That was the title of the workshop I attended at J. Kirk Richard’s studio a few weeks ago. Workshops are great. Maybe it’s because you learn something new from an instructor, maybe it’s because you can actually get something done when you’re focused and away from home, or maybe it’s because you get so inspired by working along side other artists! ¬†In any case, they’re fun. I seriously get so distracted sometimes so it was nice to have set aside time to work on this.

Truth from the Earth (small)

I’m deciding on a name like “By the Power of God” or “Truth Out of the Earth” – something like that. ¬†This is a historical scene from The Church of Jesus Christ of Latter-day Saint (LDS). It shows Joseph unearthing the golden plates from the Hill Cumorah on a fall day. I had lots of photo reference that I mashed together and tweaked the colors of (ie exaggerated the complimentary colors). Still haven’t decided if it’s done or not but¬†either way, it’s for sale.

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I’ve always loved animals and drawing them as a kid was one of my favorite things to do! So, gee, guess I’m just trying to keep up how good I was when I was little ;). ¬†Recently I’ve been going to the Bean Museum nearby with some art friends. ¬†It’s full of taxodermied animals, making¬†it the perfect place to draw real life animals without all the moving. I try to do a good sketching trip of some sort once a week now. Gotta keep drawing from life!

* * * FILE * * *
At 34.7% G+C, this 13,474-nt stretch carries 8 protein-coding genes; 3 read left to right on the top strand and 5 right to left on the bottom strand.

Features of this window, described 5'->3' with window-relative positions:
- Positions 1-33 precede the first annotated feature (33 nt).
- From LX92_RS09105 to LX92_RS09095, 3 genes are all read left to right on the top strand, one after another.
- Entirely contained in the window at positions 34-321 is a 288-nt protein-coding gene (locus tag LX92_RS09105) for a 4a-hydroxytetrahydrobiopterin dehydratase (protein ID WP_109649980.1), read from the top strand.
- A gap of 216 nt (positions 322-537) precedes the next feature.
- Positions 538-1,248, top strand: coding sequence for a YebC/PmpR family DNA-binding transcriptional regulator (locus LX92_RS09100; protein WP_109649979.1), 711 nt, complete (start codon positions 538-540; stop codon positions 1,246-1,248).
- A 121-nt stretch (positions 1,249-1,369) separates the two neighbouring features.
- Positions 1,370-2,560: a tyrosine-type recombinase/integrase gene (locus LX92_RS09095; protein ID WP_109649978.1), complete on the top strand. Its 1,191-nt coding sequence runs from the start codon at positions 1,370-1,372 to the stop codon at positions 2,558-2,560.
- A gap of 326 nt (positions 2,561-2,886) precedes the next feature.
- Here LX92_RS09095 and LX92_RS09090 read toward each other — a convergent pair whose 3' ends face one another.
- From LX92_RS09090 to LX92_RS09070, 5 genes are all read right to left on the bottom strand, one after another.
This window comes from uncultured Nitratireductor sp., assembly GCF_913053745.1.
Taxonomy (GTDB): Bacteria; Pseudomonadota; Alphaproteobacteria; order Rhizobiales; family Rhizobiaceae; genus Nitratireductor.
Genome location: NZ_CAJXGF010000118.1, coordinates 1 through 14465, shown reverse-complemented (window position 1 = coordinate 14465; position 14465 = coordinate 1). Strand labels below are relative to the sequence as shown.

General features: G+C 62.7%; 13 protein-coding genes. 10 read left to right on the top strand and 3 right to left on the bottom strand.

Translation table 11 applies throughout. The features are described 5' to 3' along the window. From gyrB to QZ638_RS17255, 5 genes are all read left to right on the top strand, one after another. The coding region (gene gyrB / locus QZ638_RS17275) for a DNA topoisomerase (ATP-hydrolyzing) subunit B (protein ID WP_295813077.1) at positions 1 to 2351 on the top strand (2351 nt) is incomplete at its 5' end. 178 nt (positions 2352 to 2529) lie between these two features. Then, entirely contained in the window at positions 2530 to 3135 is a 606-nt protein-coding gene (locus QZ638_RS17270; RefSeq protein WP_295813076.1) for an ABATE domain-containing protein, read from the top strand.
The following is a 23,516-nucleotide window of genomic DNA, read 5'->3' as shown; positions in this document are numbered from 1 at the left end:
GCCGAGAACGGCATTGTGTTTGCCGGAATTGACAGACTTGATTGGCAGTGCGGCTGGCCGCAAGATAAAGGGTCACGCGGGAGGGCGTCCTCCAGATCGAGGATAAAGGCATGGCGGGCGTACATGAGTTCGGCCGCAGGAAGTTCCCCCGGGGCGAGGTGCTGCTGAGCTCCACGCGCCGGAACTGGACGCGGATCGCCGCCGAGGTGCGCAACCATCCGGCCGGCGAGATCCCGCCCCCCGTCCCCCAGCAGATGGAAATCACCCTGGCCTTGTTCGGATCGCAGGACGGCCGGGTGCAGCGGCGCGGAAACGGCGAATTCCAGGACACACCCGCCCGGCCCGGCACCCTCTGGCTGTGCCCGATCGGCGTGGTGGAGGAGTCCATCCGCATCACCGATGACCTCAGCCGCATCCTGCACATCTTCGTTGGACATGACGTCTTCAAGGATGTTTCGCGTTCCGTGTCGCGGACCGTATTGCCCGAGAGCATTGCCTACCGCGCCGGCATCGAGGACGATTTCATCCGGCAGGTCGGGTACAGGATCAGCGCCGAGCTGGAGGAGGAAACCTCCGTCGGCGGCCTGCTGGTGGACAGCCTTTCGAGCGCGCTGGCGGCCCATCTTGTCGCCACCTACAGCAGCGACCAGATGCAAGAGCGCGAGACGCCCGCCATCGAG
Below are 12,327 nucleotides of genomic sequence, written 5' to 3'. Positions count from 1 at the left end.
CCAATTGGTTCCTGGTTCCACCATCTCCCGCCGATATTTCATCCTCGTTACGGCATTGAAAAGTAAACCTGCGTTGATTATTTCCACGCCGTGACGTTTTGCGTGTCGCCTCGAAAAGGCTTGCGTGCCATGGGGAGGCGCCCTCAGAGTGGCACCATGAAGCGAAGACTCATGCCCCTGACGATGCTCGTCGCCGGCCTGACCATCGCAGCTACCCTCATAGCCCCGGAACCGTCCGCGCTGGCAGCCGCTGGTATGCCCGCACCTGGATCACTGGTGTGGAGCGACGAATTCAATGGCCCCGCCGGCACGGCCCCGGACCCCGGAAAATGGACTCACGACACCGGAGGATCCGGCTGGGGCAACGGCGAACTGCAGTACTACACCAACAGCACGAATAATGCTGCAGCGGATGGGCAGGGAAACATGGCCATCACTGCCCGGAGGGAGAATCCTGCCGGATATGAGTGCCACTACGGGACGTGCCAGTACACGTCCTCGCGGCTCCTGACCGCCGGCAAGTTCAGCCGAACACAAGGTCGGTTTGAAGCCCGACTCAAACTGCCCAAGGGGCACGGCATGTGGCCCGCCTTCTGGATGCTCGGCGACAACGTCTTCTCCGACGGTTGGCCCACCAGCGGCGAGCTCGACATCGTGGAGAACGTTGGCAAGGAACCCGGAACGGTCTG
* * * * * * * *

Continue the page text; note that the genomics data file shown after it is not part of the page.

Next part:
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I guess I’ve been on a little nature kick recently since going to the local greenhouse. ¬†Purely because it seemed fun and I wanted to, I painted these little oil studies. Also, I had a great time sketching outdoors on the “Y” mountain. ¬†I did a panoramic sketch of the Utah Valley below. ¬†I do believe it is NOT a waste of time to paint things or draw things just for fun. ¬†In fact, please do! ¬†A LOT! ¬†So that the art you love doesn’t become only a career. ¬†It’s better when it’s a hobby you love too.

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Joseph Praying

I did this painting for the church crowd, but¬†I hope that even if you don’t know the story of Joseph Smith, it can still be an enjoyable painting to look at of a pretty place in New York. ¬†Also, it’s a good painting to use as an example.

My advice here is to take LOTS¬†of photos of any potential painting subjects! People, places, things. ¬†I had a mentor who just kept photos organized in folders for future reference. ¬†This was an oil painting I did from a photo. ¬†I was in upstate New York for 18 months, and I took lots of pictures. . .but still not nearly enough! ¬†Luckily, I was able to paint this from just one good photo. A lot of times you won’t be so lucky, and in order to make a painting just how you envision it, you will have to combine elements from lots of photos. So you oughta have loads! ¬†Then when you mesh photos together you will have to worry about matching the lighting and color schemes and so forth and so forth.